With every lockdown, thousands of people across the country have been handed fines - or in some cases been locked up - for breaking Covid regulations, whether that be attending demos, hosting parties or having a drink in a neighbour's garden.
Some of those people now say it sticks in the throat to hear Prime Minister Boris Johnson admit he was at drinks in the Downing Street garden in May during the 2020 lockdown - something he says he thought was a work event.
Here are their stories.
'We held our hands up - now it's Boris Johnson's turn'
Like so many who lived alone, Kieron McArdle found lockdown particularly tough.
His grown-up children were living with their mother, golf clubs and gyms were closed and he'd been feeling low and isolated, something his close friends had picked up on.
With his birthday approaching and the weather unseasonably warm, they decided to cheer him up with a surprise visit to his home in Coleshill, Warwickshire, on 19 March last year.
The four of them set out socially-distanced chairs in the garden, and started chatting.
Within the hour, two police officers were at the door. The four friends were read their rights and cautioned - and ended up each paying a £100 fine.
"We held our hands up and said 'yes, we broke the rules' - and discussing it with my friends afterwards, we all agreed it was a chance we were willing to take," he told BBC Radio 5 Live.
However, knowing now that Boris Johnson was at a Downing Street party during an earlier lockdown, it "sticks in the throat", says Kieron, a 50-year-old company director.
"I feel Boris Johnson and the government are taking the country for fools - treating us with contempt," he says.
"It's one rule for us and one rule for them.
"We made a wrong decision and we've been punished accordingly. It's time for them to hold their hands up, apologise - and pay the fine that we had to pay."
Downing Street party row
- ANALYSIS: What was really going on in No 10 during lockdown?
- LAURA KUENSSBERG: What next for Johnson after party apology?
- REALITY CHECK: What rules did Downing Street party break?
- TIMELINE: Alleged government lockdown gatherings
'We feel like the government is laughing at us'
Tony and Joan - not their real names - had been having a torrid time.
Tony's elderly mother had been in hospital after a fall and his father was living with vascular dementia.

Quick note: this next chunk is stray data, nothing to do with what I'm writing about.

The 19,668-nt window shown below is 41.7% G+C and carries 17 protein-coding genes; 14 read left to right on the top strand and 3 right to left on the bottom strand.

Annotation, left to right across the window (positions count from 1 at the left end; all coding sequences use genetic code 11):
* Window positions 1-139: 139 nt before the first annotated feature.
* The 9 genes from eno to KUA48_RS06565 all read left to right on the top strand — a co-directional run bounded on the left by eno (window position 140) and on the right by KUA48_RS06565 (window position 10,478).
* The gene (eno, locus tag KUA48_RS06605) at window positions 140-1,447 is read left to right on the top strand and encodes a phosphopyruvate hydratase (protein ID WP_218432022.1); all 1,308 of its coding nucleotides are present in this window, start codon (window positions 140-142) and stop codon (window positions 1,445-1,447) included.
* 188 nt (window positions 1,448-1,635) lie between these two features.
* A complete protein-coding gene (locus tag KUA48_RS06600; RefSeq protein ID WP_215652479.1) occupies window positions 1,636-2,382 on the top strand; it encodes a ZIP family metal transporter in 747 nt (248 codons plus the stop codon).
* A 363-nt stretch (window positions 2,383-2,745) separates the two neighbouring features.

The couple, with a little help from their friends, had been doing all they could to help. Last January, Tony's father died.
A month later, Tony and Joan popped into his mum's and on the way back thought they'd drop a bottle of wine in to a friend as a thank you for cooking for Tony's dad during his illness.
The friend invited them in.
"We thought 'we've not had a drink for bloomin' ages,'" says Tony, who has asked not to be identified.
"We never thought we were doing anything wrong - we were only going to stop an hour."
Tony cracked open a beer, and Joan had a glass or two of wine - but 40 minutes later, the police burst in.
There were seven officers, dressed like paramilitaries, and five police vehicles, one with its siren going in this quiet Derbyshire village, says Tony.
"It was as though we'd done the Brinks Mat robbery."
The couple were taken to a police station where they were fingerprinted, photographed and locked up in separate cells for six hours.
Joan, who's never had a brush with the law - not even a speeding ticket - says it was surreal.
"We were both shocked - for me to be in that cell was ridiculous for having a drink with a mate."
The couple were eventually released at 5.30am - and charged on two counts, both of which were later dropped.
They ended up each paying a £100 fine, and £300 in legal fees.
They now say they have lost all trust in the police - and politicians.
"We feel like the government is laughing at us," says Tony, who dismissed Boris Johnson's apology as him trying to "wriggle out" of it.
"If he was a man, he should have stood up and admitted what he had done," he says.
'I feel really, really guilty - but PM gets away with it'
In November 2020, it was Amy's best friend's birthday and cause for a mini-celebration, she'd thought.
The Dundee student and her housemates grabbed a few bottles and headed round to her friend's flat late one evening.
The group knew they needed to be discreet as Covid restrictions in Scotland were ramping up in the run-up to Christmas, but it was nothing like the scale of some university parties they'd heard of.
The 10 of them sat around enjoying a drink or two for about an hour before six police officers knocked at the door.
"It was quite scary and intimidating," recalls Amy, now 20, who did not want to share her surname.
Each of them was taken off individually into another room to be interviewed, and given fines of £60 each.
"We felt really, really guilty, but we took full accountability for what we'd done," she tells 5 Live.
"In hindsight it was not a very smart thing to do. We'd thought 'it's only two households - we'd been following the rules in every other manner, it's our best friend's birthday'.
"We know now we should not have done that - we were selfish and we definitely look back on it with regret."
But since watching Boris Johnson admit to attending drinks in the Downing Street garden in May 2020 - with no repercussions, she's left feeling "small".
"It's the fact he did that - and nothing is happening. He's getting away with it."
She now wants to see the prime minister pay a fine - or others who did pay get a refund.